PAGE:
Specifically, the survey found that nearly one in three Cambridge staff had either been the victims of bullying and victimisation or had witnessed it in the previous 18 months. Worse still, more than half of those who had experienced bullying did not report it, with many believing that nothing would be done or that the perpetrator would retaliate.

My view on bullies in universities is that they’re a feature, not a bug.

Huge grants, prestigious prizes, adulatory press coverage, first-author publications, untrammelled power over enormous research groups: these are all highly flattering to the ego. It is no coincidence, then, that big egos are associated with “top academics”, alongside charisma, self-promotion and self-importance. And these qualities are also present in the kinds of people who bully others.

Not all top academics are bullies, but quite a few are. And bullying thrives in the hierarchical and hyper-competitive environment of top universities. Tackling it is difficult because the bully is typically so much more valuable than the victim, and direction from the top can easily lead any inquiry to exonerate the bully by finding the evidence inconclusive.

On the academic side, the people most often bullied are graduate students and post-doctoral research assistants. Victims might first approach a departmental anti-bullying representative or a wellness advocate, often a sympathetic senior academic. The problem may be resolved informally – but, if it is at all serious, it will most likely not. You will then be encouraged to contact human resources.

Your difficulties are about to begin.

...But UK universities are organised differently, so allegations are not handled by an independent body. Even if your HR department commissions an external report, they will choose the investigator with a view to protecting the institution.

Unsurprisingly, the Cambridge survey found that women were more likely than men to experience bullying and harassment. It also found that non-academic support staff were more likely to be bullied than academics; you are especially expendable if you do not bring in any money from research or teaching.

So if you are a female member of support staff, there is no way to sugarcoat it: you are at high risk of being bullied. In the saddest case known to me, one such individual at a UK university killed herself because of bullying.

The best advice to a member of support staff who is being bullied is to join your trade union immediately. Trade union lawyers are among the UK’s heroes. You will need their experience of employment law in any battle with your HR department.

To give one example, many violations of good employment practice have statutes of limitations. It is easy to waste months raising matters with intransigent HR staff only to find you are out of time. As soon as there are difficulties, raise the matter immediately with your trade union. Don’t believe HR’s endless blather about “putting people first” or “breaking the silence about bullying”. It is just spin to enable your university to look good and get its Athena SWAN badge.

As for Cambridge’s new policy, if bullying is as pervasive as the unions’ survey suggested, why is no one ever dismissed? In all my years at Cambridge, I cannot recall a single instance of a bully being held to account. That lack of action speaks much louder than any YouTube video could about where the priorities have lain.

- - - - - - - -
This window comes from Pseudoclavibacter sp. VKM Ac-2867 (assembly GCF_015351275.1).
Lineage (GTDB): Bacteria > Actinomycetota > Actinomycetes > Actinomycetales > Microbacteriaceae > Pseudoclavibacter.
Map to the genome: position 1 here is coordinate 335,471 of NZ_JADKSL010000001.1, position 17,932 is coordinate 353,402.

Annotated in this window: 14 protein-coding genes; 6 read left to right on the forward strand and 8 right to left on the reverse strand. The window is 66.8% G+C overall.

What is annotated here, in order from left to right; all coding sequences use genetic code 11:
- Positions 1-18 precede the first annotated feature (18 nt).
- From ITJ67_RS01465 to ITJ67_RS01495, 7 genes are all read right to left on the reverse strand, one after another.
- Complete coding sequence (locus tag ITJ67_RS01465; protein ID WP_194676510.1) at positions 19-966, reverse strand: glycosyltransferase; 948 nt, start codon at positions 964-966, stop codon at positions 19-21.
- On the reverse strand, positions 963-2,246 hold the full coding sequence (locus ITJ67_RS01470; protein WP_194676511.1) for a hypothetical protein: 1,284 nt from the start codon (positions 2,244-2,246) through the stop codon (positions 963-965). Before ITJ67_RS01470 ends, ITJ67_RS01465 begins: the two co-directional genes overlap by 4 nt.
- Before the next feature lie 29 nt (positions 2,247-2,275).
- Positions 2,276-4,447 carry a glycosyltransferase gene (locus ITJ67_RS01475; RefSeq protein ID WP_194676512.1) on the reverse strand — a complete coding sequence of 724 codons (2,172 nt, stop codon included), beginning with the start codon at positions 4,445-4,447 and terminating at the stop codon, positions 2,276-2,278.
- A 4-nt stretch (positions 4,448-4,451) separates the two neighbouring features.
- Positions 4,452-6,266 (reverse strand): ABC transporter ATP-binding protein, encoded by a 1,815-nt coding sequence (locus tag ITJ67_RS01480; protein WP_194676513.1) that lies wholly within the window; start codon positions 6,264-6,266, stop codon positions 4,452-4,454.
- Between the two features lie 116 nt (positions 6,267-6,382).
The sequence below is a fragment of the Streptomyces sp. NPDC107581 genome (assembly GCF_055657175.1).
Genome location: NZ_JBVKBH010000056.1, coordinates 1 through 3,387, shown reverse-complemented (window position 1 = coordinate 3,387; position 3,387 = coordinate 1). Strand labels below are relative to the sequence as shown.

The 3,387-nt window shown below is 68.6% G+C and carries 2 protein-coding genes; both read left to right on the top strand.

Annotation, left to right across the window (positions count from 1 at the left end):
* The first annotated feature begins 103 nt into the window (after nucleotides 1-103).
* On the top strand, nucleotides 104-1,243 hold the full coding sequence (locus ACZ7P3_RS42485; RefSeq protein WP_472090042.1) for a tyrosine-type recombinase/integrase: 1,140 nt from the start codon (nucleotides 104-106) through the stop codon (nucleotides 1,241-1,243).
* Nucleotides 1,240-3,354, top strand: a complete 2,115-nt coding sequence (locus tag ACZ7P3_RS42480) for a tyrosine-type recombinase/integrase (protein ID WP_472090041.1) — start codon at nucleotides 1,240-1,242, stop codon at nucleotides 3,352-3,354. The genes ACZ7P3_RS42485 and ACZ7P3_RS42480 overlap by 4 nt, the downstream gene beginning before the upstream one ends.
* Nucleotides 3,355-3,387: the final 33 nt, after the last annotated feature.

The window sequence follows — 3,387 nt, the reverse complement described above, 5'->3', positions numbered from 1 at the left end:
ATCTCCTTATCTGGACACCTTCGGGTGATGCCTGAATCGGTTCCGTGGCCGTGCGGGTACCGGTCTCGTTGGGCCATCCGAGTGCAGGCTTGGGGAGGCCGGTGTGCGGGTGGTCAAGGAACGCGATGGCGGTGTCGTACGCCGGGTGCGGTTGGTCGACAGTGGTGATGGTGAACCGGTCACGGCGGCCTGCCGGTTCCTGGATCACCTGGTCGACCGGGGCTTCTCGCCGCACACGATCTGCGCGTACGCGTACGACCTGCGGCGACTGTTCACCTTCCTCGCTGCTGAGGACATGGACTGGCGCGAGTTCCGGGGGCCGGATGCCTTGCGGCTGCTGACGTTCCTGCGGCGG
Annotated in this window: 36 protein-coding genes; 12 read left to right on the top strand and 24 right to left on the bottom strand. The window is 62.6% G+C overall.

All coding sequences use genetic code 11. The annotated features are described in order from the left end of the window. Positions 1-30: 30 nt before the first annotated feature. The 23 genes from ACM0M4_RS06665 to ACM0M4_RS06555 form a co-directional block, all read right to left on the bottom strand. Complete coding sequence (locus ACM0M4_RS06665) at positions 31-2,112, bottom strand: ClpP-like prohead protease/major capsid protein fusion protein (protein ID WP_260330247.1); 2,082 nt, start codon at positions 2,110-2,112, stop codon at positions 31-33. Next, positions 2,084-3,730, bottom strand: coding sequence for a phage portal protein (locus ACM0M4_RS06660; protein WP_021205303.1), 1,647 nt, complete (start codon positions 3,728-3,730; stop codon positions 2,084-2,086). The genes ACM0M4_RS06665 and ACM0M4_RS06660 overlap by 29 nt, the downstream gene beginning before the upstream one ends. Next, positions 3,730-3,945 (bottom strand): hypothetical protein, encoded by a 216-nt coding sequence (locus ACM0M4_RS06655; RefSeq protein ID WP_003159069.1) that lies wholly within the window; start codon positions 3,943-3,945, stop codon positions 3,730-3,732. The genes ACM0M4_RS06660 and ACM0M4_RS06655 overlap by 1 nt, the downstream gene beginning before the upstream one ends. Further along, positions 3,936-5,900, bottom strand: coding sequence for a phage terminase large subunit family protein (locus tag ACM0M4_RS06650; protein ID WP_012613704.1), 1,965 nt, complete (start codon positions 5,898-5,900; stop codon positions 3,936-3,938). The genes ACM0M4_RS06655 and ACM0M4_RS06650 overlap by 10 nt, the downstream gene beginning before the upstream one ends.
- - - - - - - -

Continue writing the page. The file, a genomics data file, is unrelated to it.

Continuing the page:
From: https://www.timeshighereducation.com/opinion/bullying-feature-uk-research-universities-not-bug

October 01, 2023

Workplace Bullying In Academia: A Canadian Study


"...Systemic bullying, hazing and abuse generally are identified with poor, weak or toxic organizational cultures. Cultures that are toxic have stated ethical values that are espoused but not employed, and other non-ethical values which are operational, dominant, but unstated. Such cultures thrive when good people are silent, silenced, or pushed out; when bad apples are vocal, retained, promoted, and empowered; and when the neutral majority remain silent in order to survive. Those who are most successful in such a toxic culture are those who have adapted to it or adopted it as their own...

Evidence of an institutionalized element to the university workplace bullying is found in the openness with which some employees and students are exhibiting behaviours viewed as bullying. These findings are significant when linked with the level of awareness of such behaviours and the frequency of the behaviours. This indicates a pervasive and prolonged nature to the bullying and suggests an organizational culture component to the behaviour. The lack of a policy dealing with harassment outside the Human Rights Act may be a contributing factor. It is also possible, due to a lack of awareness, that the individual events have not been linked together to identify the systemic nature of the issue...

The lack of an overall policy for inappropriate behaviour means that each incident is dealt with in isolation and does not contribute to a set policy by the administration for addressing this issue. There is also inconsistency across the organization regarding how workplace bullying incidents are handled. As a result, some faculty, instructors and librarians believe they are not supported when they raise concerns. This also contributes to the ineffectiveness of administrators in addressing such issues as best practices have not been established..."

McKay, R., Arnold, D.H., Fratzl, J. et al. Workplace Bullying In Academia: A Canadian Study. Employ Respons Rights J 20, 77–100 (2008). https://doi.org/10.1007/s10672-008-9073-3